Image of outside building. Side view.

Property and business interruption

Published on 13 January 2021

In this chapter of our Annual Insurance Review 2021, we look at the main developments in 2020 and expected issues in 2021 for property and business interruption.

Key developments in 2020

July 2020 saw the trial of a claim by the FCA against eight insurers involving COVID-19-related business interruption claims. This was the first ever test case under the Financial Market Test Case Scheme. Whilst considering only selected wordings, the aim was to provide guidance of general application.

The test case considered clauses providing business interruption cover for

(i) notifiable/infectious diseases ("disease clauses");

(ii) prevention of access to/public authority closure of insured premises ("POA clauses") and/or;

(iii) a hybrid form of the two. Issues of causation and application of trends adjustment clauses were also considered.

The Court individually analysed each wording. Careful consideration of the judgment is therefore required when assessing its relevance to other wordings. The disease clauses were triggered by the presence of a person with COVID-19 within the vicinity or a geographical radius, between 1 and 25 miles. The Court held that they would provide cover for the effects of the pandemic, save for those wordings in which factors such as a reference to there being an "event" indicated an intent to provide local-only cover. Hybrid clauses were viewed similarly.

The Court's findings were more mixed in relation to POA clauses, reflecting the variety of wordings used by the Insurers. By way of example, clauses requiring an emergency in the vicinity were found to indicate an intention to cover local-only emergencies. POA clauses requiring an order to close premises, or similar, could be triggered by a legal requirement such as the Regulations introduced the nationwide lockdown in March, but were not triggered by the Government advice which preceded it.

Insurers argued that a "but for" test for causation applied (e.g. business interruption losses did not occur "but for"  COVID-19 within the area specified in certain disease clauses because they would have occurred in any event as a result of the wider effects of the nationwide epidemic). The Court expressed doubt about, but ultimately distinguished, precedent as to the application of a "but for" test. Furthermore, where the disease, POA or hybrid clause was triggered by COVID-19 or a composite peril of which COVID-19 was part, the "but for" test for causation or adjustment for trends would not carve out the wider effects of the pandemic.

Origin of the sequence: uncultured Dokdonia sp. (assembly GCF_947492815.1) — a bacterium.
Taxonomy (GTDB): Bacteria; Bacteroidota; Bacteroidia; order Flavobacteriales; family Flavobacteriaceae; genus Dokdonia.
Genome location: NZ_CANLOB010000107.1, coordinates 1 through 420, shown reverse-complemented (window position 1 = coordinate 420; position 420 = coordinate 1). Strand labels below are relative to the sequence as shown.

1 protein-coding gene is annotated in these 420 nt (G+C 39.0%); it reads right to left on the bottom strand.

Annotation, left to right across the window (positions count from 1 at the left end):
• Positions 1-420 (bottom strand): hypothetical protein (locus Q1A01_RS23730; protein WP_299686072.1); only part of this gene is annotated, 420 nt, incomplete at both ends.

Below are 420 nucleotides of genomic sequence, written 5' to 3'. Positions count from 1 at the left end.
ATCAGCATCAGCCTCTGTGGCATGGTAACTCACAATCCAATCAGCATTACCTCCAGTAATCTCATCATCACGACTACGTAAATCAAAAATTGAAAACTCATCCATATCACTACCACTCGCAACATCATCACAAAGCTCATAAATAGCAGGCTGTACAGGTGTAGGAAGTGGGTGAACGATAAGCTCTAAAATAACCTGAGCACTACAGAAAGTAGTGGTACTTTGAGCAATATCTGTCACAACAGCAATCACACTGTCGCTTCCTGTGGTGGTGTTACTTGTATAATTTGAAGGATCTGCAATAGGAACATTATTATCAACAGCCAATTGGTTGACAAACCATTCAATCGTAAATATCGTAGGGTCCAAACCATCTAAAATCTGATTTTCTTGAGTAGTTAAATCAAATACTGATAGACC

An expedited hearing of a "leapfrog" appeal directly from the High Court to the Supreme Court in the test case took place in November 2020, with the judgment expected around the turn of the year. Many (but not all) aspects of the High Court's decision will be the subject of the appeal.

As well as addressing issues arising on particular wordings, the appeal may help answer unresolved questions in connection with causation, including as regards the Court's negative remarks regarding a case in which the "but for" test was previously applied (Orient Express Hotels Ltd v Assicurazioni Generali SpA [2010]). This will be of interest not only in relation to COVID-19 claims, but also cases involving wide area damage.

What to look out for in 2021

Further litigation regarding the interpretation and application of Disease, Hybrid and POA clauses is expected. The Commercial Court has set up a dedicated team of Judges headed by Mr Justice Butcher to deal with these. This litigation is expected to expand to include reinsurance issues particularly in relation to aggregation and also binder disputes. 

More generally, COVID-19 has brought to the fore a number of interconnected issues that have been simmering for the past few years: the need to review the wording of BI wordings first highlighted by the IIL/CILA Wording Review in 2012, the question of wide area damage and also the issue of insuring systemic risk more generally. As such, we expect to see widescale review and re-writing of non-damage BI policy wordings with emphasis on the limit wording and market discussions about appropriate risk solutions for systemic risk more broadly. 

Authored by James Adams.

Download our full Annual Insurance Review 2021 for more insights.